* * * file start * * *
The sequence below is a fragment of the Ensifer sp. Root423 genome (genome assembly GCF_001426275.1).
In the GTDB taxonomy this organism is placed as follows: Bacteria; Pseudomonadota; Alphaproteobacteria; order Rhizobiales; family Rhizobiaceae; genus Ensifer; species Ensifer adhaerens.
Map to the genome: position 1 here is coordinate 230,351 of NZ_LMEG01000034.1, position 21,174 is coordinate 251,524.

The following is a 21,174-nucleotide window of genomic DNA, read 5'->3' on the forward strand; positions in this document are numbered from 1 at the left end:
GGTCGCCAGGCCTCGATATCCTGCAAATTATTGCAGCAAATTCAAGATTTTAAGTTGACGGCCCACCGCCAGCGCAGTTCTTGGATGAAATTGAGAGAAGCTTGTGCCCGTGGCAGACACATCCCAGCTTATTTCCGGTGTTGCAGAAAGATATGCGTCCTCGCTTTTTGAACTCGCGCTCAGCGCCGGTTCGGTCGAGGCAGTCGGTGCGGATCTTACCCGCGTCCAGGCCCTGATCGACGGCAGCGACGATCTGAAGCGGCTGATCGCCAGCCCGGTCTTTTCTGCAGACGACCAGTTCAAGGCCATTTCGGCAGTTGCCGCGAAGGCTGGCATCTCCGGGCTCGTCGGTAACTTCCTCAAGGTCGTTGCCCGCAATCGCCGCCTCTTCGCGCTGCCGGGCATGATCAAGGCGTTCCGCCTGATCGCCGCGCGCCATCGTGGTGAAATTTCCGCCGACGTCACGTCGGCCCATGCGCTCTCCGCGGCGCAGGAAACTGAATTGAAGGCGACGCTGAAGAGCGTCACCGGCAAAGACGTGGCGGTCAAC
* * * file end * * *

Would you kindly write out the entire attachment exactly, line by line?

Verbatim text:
The sequence below is a fragment of the Ensifer sp. Root423 genome (genome assembly GCF_001426275.1).
In the GTDB taxonomy this organism is placed as follows: Bacteria; Pseudomonadota; Alphaproteobacteria; order Rhizobiales; family Rhizobiaceae; genus Ensifer; species Ensifer adhaerens.
Map to the genome: position 1 here is coordinate 230,351 of NZ_LMEG01000034.1, position 21,174 is coordinate 251,524.

The following is a 21,174-nucleotide window of genomic DNA, read 5'->3' on the forward strand; positions in this document are numbered from 1 at the left end:
GGTCGCCAGGCCTCGATATCCTGCAAATTATTGCAGCAAATTCAAGATTTTAAGTTGACGGCCCACCGCCAGCGCAGTTCTTGGATGAAATTGAGAGAAGCTTGTGCCCGTGGCAGACACATCCCAGCTTATTTCCGGTGTTGCAGAAAGATATGCGTCCTCGCTTTTTGAACTCGCGCTCAGCGCCGGTTCGGTCGAGGCAGTCGGTGCGGATCTTACCCGCGTCCAGGCCCTGATCGACGGCAGCGACGATCTGAAGCGGCTGATCGCCAGCCCGGTCTTTTCTGCAGACGACCAGTTCAAGGCCATTTCGGCAGTTGCCGCGAAGGCTGGCATCTCCGGGCTCGTCGGTAACTTCCTCAAGGTCGTTGCCCGCAATCGCCGCCTCTTCGCGCTGCCGGGCATGATCAAGGCGTTCCGCCTGATCGCCGCGCGCCATCGTGGTGAAATTTCCGCCGACGTCACGTCGGCCCATGCGCTCTCCGCGGCGCAGGAAACTGAATTGAAGGCGACGCTGAAGAGCGTCACCGGCAAAGACGTGGCGGTCAAC